While many city officials and LPD officers are suggesting to the public that botched no knock raids only happen in other places, in the last five years, Lexington has paid out a six-figure settlement because officers executed a no knock warrant at the wrong residence. While Chief Lawrence Weathers is trying to convince you that no knocks are a necessary police tool, their botched execution is evidence of an inability to use the tool correctly and endangers the lives of innocent Lexingtonians. If LPD officers cannot be trusted to recognize a correct address and door color prior to engaging in such a critical use of force, they do not need this tool at their disposal.
Additionally, during a recent Council Work Session, Chief Lawrence Weathers claimed that no knock raids are not used for drug related searches. However, a recent open records request revealed that all of the warrants were in fact drug related. In a national survey of data from no knock warrants, it was determined that, "SWAT teams found contraband in only about one third of the drug cases, meaning even if one believes a raid necessary for a drug search, innocent people were placed in life-threatening situations in roughly two out of every three drug raids." (No Knock Warrants and Castle Doctrine) No Knock warrants also disproportionately target Black and Brown citizens.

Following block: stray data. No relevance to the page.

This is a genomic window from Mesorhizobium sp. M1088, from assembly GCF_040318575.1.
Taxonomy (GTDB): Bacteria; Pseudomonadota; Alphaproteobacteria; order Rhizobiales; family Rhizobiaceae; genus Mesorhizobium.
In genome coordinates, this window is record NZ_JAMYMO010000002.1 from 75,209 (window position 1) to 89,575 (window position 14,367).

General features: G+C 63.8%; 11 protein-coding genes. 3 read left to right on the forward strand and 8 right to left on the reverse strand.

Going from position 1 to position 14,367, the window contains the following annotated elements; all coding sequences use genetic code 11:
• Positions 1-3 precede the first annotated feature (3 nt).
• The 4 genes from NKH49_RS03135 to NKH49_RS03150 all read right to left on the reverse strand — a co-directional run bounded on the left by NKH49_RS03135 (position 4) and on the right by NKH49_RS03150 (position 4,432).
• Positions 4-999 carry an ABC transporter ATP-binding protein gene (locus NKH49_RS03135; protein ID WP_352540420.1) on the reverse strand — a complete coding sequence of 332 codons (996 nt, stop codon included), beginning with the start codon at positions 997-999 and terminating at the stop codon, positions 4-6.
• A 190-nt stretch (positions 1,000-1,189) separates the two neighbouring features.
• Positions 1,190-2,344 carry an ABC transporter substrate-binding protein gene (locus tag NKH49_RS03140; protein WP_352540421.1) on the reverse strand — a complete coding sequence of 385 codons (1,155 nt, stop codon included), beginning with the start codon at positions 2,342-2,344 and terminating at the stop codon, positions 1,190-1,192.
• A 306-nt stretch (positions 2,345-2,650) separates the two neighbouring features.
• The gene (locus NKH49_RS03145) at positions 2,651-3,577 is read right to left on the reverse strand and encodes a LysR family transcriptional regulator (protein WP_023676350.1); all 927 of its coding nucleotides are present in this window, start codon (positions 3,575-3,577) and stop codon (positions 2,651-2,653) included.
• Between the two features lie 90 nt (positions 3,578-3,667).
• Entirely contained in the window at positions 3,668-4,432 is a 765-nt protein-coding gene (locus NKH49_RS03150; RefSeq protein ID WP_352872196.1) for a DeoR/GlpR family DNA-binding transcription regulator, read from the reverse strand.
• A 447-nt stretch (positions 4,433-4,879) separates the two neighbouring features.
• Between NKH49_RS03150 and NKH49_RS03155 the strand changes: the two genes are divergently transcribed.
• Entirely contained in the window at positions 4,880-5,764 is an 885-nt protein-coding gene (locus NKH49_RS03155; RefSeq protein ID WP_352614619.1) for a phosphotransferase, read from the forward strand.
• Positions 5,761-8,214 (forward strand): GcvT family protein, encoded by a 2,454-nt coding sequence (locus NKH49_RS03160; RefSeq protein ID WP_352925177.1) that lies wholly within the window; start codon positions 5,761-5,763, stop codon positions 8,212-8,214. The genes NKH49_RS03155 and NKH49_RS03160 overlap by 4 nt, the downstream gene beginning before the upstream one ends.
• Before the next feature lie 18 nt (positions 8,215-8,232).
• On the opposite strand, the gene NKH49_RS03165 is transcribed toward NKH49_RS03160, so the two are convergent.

The current legislation before Council has removed the 15 second minimum waiting period from the originally proposed legislation. Removing this provision nullifies the ordinance banning no knocks by allowing officers to make a subjective determination about how long to wait between knocking, announcing, and entering. This time period could simply be the seconds that pass between the first and second bang of a battering ram against the door. Louisville's No-Knock Ban states: "Absent exigent circumstances, wait a minimum of 15 seconds or for a reasonable amount of time for occupants to answer the door, whichever is greater, before entering the premises." Lexington City Council MUST pass an ordinance banning no-knock warrants including this same language. Anything less is not a ban.